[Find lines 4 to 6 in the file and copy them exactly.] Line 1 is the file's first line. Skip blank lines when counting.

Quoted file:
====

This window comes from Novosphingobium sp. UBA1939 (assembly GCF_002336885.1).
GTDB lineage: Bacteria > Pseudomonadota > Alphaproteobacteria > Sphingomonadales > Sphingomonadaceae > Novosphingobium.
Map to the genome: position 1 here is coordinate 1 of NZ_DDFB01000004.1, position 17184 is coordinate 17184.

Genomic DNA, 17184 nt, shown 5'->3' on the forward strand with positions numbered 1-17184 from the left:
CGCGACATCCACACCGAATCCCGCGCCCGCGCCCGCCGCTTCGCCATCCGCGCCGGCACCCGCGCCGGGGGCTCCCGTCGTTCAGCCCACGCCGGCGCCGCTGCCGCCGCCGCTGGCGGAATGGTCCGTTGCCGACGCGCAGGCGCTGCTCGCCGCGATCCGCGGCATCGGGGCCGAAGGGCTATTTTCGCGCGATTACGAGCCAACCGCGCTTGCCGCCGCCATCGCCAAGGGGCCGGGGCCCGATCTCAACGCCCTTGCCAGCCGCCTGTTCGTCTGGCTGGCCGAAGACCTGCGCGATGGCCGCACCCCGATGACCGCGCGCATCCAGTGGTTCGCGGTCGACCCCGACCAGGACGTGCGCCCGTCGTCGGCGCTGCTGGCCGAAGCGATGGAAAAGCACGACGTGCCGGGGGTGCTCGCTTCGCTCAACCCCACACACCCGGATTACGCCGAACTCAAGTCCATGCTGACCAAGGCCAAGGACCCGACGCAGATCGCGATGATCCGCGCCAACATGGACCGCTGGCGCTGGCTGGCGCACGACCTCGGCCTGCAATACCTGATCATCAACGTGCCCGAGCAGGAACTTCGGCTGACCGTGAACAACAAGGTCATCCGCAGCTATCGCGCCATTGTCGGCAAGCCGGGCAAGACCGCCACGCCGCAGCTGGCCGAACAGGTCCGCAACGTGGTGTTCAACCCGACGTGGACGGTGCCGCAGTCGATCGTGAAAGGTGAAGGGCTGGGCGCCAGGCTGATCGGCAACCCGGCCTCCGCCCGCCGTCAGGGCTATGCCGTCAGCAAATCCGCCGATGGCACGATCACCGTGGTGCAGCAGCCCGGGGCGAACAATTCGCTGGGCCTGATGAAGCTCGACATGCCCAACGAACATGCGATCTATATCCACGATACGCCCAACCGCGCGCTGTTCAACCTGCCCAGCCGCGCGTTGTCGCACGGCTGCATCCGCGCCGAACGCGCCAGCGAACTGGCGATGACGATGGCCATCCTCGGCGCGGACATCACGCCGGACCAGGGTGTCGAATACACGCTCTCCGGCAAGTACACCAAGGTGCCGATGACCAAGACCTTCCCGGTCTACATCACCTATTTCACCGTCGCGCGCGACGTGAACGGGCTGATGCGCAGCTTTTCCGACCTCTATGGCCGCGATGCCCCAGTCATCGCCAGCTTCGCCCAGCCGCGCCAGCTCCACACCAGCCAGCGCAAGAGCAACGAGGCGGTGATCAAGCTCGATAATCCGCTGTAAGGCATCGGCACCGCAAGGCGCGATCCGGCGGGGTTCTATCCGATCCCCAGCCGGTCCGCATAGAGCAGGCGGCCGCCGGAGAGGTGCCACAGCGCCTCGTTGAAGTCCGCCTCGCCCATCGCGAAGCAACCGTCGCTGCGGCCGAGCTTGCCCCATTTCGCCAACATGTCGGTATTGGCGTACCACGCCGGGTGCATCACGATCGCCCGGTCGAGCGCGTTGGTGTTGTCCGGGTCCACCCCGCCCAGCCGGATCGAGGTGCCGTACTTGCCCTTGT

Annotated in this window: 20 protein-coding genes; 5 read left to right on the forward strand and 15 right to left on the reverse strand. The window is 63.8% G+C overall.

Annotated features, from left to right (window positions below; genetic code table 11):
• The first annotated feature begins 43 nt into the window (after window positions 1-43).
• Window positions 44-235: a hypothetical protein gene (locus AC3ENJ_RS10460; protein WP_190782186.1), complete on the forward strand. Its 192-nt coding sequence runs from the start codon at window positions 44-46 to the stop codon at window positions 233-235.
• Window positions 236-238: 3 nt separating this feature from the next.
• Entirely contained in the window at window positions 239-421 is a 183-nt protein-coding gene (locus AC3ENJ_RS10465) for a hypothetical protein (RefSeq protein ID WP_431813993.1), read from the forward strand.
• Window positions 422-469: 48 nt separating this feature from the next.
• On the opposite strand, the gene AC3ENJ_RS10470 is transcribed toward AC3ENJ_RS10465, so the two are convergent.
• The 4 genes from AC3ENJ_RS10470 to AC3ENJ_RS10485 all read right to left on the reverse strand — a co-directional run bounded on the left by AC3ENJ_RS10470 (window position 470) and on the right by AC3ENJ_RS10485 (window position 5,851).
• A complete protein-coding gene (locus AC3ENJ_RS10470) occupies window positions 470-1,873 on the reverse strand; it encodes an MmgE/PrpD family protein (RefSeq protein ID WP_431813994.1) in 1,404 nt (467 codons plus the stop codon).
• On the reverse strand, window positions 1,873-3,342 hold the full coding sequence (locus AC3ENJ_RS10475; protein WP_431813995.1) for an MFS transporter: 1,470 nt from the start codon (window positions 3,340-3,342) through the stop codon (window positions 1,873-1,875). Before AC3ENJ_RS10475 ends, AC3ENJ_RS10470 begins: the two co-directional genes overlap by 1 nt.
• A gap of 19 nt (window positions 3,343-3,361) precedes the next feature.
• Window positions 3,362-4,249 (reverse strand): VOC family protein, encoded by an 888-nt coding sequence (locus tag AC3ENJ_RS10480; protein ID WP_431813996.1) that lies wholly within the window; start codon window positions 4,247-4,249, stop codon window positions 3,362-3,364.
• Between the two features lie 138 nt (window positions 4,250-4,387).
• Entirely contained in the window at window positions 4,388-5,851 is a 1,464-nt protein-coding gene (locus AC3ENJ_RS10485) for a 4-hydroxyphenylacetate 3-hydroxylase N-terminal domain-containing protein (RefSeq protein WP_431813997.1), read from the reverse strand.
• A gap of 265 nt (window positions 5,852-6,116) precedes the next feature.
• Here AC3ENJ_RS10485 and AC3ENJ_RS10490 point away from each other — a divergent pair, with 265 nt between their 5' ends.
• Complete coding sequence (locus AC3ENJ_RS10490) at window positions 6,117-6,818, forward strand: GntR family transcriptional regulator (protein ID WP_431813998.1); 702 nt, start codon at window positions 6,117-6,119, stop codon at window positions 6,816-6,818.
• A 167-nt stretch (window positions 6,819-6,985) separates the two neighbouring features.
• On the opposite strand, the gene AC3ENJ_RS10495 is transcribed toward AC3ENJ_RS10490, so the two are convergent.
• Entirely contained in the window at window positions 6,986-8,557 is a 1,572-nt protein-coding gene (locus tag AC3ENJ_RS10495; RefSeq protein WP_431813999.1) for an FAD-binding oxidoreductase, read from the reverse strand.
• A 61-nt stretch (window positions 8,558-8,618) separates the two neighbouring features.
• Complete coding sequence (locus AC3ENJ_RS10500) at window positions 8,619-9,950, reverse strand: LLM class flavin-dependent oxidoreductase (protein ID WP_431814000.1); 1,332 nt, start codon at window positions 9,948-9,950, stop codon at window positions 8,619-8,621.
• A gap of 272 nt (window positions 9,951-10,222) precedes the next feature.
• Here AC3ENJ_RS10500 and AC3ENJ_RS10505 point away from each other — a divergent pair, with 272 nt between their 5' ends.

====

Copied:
Genomic DNA, 17184 nt, shown 5'->3' on the forward strand with positions numbered 1-17184 from the left:
CGCGACATCCACACCGAATCCCGCGCCCGCGCCCGCCGCTTCGCCATCCGCGCCGGCACCCGCGCCGGGGGCTCCCGTCGTTCAGCCCACGCCGGCGCCGCTGCCGCCGCCGCTGGCGGAATGGTCCGTTGCCGACGCGCAGGCGCTGCTCGCCGCGATCCGCGGCATCGGGGCCGAAGGGCTATTTTCGCGCGATTACGAGCCAACCGCGCTTGCCGCCGCCATCGCCAAGGGGCCGGGGCCCGATCTCAACGCCCTTGCCAGCCGCCTGTTCGTCTGGCTGGCCGAAGACCTGCGCGATGGCCGCACCCCGATGACCGCGCGCATCCAGTGGTTCGCGGTCGACCCCGACCAGGACGTGCGCCCGTCGTCGGCGCTGCTGGCCGAAGCGATGGAAAAGCACGACGTGCCGGGGGTGCTCGCTTCGCTCAACCCCACACACCCGGATTACGCCGAACTCAAGTCCATGCTGACCAAGGCCAAGGACCCGACGCAGATCGCGATGATCCGCGCCAACATGGACCGCTGGCGCTGGCTGGCGCACGACCTCGGCCTGCAATACCTGATCATCAACGTGCCCGAGCAGGAACTTCGGCTGACCGTGAACAACAAGGTCATCCGCAGCTATCGCGCCATTGTCGGCAAGCCGGGCAAGACCGCCACGCCGCAGCTGGCCGAACAGGTCCGCAACGTGGTGTTCAACCCGACGTGGACGGTGCCGCAGTCGATCGTGAAAGGTGAAGGGCTGGGCGCCAGGCTGATCGGCAACCCGGCCTCCGCCCGCCGTCAGGGCTATGCCGTCAGCAAATCCGCCGATGGCACGATCACCGTGGTGCAGCAGCCCGGGGCGAACAATTCGCTGGGCCTGATGAAGCTCGACATGCCCAACGAACATGCGATCTATATCCACGATACGCCCAACCGCGCGCTGTTCAACCTGCCCAGCCGCGCGTTGTCGCACGGCTGCATCCGCGCCGAACGCGCCAGCGAACTGGCGATGACGATGGCCATCCTCGGCGCGGACATCACGCCGGACCAGGGTGTCGAATACACGCTCTCCGGCAAGTACACCAAGGTGCCGATGACCAAGACCTTCCCGGTCTACATCACCTATTTCACCGTCGCGCGCGACGTGAACGGGCTGATGCGCAGCTTTTCCGACCTCTATGGCCGCGATGCCCCAGTCATCGCCAGCTTCGCCCAGCCGCGCCAGCTCCACACCAGCCAGCGCAAGAGCAACGAGGCGGTGATCAAGCTCGATAATCCGCTGTAAGGCATCGGCACCGCAAGGCGCGATCCGGCGGGGTTCTATCCGATCCCCAGCCGGTCCGCATAGAGCAGGCGGCCGCCGGAGAGGTGCCACAGCGCCTCGTTGAAGTCCGCCTCGCCCATCGCGAAGCAACCGTCGCTGCGGCCGAGCTTGCCCCATTTCGCCAACATGTCGGTATTGGCGTACCACGCCGGGTGCATCACGATCGCCCGGTCGAGCGCGTTGGTGTTGTCCGGGTCCACCCCGCCCAGCCGGATCGAGGTGCCGTACTTGCCCTTGT

Annotated in this window: 20 protein-coding genes; 5 read left to right on the forward strand and 15 right to left on the reverse strand. The window is 63.8% G+C overall.